2003 Milk Plus Droogies

Best Picture
Kill Bill Vol. I

Best Director
Quentin Tarantino, Kill Bill Vol. I

Best Actor (tie)
Johnny Depp, Pirates of the Caribbean

Best Actor (tie)
Bill Murray, Lost in Translation

Best Actress
Uma Thurman, Kill Bill Vol. I

Best Supporting Actor
David Hyde Pierce, Down With Love

Best Supporting Actress
Miranda Richardson, Spider

Best Screenplay
Sofia Coppola, Lost in Translation

Best Foreign Film

Best Cinematography
Harris Savides, Gerry

Members' Marquees

Critical Contacts

Lobby Reading

The Video Store

Reel Resources

The Blog Bijou

-Admit One
-Artistic Delusions
-Belligerent Bunny's Bad Movie Shrine
-Beware of Blog
-The Brain Drain
Biancolo Notes
-The Big Ticket
-Bitter Cinema
-Black & White World
-Bull Durham's Hot Corner
-Brewed Fresh Daily
-Camille's Film Journal
-The Chutry Experiment
-Cineblog (II)
-Cine Club
-Cinegraphic.Net: The Avante-Garde Film and Video Blog
-Cinema 24
-Cinema News
-Il Cinema Secondo (Italian)
-Cineaste (Russian)
-Cinema Toast
-Concentrated Nonsense
-Confessions of an Indie Filmmaker
-Cult Movies I Dare You to Watch
-Cutting to the Chase
-Cynthia Rockwell's Waiting Room
-The Daily Despair
-The Daily Digest
-Day for Night
-Delta Sierra Arts
-Dinky's Docket
-Distorting the Medium
-Donald Melanson On Movies
-Electric Movies
-Fade In: Blog
-Feeling Listless
-Filmfilter (German)
-Filmtagebuch (German)
-Film Talk
-Five Easy Pieces
-Frank Booth
-A Girl and A Gun
-Glazed Donuts
-GreenCine Daily
-Harlequin Knights
-He Loved Him Some Movies
-The Hobo Reviews
-Hot Buttered Death
-Iggy's Movie Review Weblog
-Iguano Film Blog
-In Development
-Japanese Films' Journal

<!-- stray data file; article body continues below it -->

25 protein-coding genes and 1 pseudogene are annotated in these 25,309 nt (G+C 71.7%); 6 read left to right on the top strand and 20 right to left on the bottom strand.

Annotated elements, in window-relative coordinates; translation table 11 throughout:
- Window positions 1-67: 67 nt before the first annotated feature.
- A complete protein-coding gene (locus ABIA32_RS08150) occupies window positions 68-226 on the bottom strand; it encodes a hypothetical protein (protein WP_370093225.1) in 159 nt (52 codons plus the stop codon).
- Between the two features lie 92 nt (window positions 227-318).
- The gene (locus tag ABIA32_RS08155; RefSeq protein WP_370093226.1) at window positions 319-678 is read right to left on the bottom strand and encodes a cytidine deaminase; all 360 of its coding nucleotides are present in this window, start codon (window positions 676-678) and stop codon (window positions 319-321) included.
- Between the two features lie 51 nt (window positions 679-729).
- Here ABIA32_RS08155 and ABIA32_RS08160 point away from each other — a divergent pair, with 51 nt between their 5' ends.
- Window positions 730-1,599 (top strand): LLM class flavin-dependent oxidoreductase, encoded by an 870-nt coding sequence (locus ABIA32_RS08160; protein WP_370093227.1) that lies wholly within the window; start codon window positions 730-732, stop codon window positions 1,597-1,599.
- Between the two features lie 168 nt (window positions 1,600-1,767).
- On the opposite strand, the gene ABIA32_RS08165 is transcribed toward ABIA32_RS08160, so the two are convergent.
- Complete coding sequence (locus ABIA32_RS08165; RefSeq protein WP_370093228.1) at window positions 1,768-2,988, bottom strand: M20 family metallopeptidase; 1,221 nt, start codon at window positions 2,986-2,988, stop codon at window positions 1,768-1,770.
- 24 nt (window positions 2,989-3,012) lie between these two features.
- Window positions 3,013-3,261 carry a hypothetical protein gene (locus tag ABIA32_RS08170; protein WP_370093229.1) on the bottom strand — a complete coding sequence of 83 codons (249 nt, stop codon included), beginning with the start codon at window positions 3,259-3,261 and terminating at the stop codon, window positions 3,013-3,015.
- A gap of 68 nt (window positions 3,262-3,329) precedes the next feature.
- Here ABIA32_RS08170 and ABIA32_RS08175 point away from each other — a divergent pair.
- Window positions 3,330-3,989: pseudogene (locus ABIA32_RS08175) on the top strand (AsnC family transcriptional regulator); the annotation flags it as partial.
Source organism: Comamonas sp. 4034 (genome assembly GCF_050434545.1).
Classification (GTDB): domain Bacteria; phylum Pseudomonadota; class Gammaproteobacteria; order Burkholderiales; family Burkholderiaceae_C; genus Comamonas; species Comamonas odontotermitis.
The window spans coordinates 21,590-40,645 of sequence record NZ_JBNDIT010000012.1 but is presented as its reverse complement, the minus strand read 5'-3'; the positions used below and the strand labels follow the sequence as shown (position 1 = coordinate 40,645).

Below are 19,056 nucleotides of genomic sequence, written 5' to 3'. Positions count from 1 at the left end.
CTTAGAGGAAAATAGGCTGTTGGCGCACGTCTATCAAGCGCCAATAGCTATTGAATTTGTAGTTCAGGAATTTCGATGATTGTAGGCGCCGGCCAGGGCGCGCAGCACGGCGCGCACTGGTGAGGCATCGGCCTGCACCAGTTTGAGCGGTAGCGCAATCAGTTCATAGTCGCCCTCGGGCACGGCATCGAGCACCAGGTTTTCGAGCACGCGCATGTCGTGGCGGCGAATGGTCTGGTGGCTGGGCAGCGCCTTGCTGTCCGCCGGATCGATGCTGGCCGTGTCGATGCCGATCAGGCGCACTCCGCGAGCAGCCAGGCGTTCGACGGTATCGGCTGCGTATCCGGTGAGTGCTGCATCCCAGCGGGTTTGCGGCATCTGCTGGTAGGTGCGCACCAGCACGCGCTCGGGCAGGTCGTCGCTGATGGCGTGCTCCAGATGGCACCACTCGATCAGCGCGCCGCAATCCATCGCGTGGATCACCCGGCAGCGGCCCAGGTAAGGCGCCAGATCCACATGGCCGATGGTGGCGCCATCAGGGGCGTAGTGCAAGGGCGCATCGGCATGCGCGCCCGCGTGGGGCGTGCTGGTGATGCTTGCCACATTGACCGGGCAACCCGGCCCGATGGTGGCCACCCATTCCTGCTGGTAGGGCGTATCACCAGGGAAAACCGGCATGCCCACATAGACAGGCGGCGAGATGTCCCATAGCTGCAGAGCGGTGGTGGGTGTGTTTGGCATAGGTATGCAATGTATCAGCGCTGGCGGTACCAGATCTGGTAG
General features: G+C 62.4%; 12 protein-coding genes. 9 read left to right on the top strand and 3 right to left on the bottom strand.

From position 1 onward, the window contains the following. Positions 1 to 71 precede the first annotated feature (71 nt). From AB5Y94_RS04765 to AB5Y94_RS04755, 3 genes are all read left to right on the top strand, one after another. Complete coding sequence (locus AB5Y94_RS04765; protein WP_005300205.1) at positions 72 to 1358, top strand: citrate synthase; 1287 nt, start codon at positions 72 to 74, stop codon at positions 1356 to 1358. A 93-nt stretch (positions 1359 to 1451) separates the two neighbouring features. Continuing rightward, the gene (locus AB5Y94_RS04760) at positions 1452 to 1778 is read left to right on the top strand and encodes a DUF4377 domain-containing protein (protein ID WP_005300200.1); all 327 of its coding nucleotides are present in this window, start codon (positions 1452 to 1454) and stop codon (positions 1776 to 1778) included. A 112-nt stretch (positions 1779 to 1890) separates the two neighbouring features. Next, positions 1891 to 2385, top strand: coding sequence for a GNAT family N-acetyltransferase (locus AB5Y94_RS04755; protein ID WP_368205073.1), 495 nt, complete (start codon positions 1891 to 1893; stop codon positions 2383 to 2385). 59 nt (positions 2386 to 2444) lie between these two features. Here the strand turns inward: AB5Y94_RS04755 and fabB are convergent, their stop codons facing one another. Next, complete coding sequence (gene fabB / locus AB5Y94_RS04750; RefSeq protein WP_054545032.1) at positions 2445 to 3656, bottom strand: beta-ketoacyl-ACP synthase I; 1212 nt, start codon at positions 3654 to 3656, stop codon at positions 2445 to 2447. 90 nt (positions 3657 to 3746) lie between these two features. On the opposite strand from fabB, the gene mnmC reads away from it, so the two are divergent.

-Joe Sixpack's Film Blog
-Joe's Weblog & Film Project News
-Junk for Code
-Kumari's Movie Blog
-Lights Out Films
-Like Anna Karina's Sweater (Filmbrain)
-Listen Missy
-Magnolia Girl
-Marley's Ghost
-Media Yenta
-Michael I. Trent
-Moov Goog
-Motime Like the Present
-Movie Boy
-Movie Criticism For the Retarded
-A Movie Diary
-The Movie Generation
-The Movie Marketing Blog
-Movie Retard
-The Movie Review
-Moving Pictures
-Nando's Blog
-Netflix Fan
-Or Kill Me
-Out of Ambit
-Out of Focus
-Paolo - Cinema's Radio Weblog (Italian)
-Pigs and Battleships
-Plot Kicks In
-Pop Culture Junkies
-The Projector
-Qwipster's Movie Reviews
-Reel Reviews (Podcast)
-Reviews, Reviews, Reviews
-The Screening Room
-Screen Watcher
-Short and Sweet
-The Silver Screen
-Stinky Cinema
-Sunset Blvd
-Tagline: A Movie Weblog
Talking Pictures
Tea for One
-Tom Vick's Asian Cinema Blog
-Trailer Park
-Truly Bad Films
Waste of Tape
-Wayne's Movie Blog
Whippin Picadilly
Wittgenstein's Bunnies
-Yay! Movies!
McBain Recommends
-Harry Potter and the Prisoner of Azkaban
-Eternal Sunshine of the Spotless Mind
-Kill Bill vol 2
Shroom Recommends
-Top 20 List
-Head On
Joker Recommends
-Top 20 List
-House of Flying Daggers
-The Aviator
-Bad Education
Yun-Fat Recommends
-Eight Diagram Pole Fighter
-Los Muertos
-Tropical Malady
Allyn Recommends
-Eternal Sunshine of the Spotless Mind
-Songs from the Second Floor
Phyrephox Recommends
-Top 20 List
-Design for Living (Lubitsch, 1933)
-War of the Worlds
-Howl's Moving Castle
Melisb Recommends
-Top 20 List
-The Return
-Spirited Away
-Spring, Summer, Fall, Winter...And Spring
Wardpet Recommends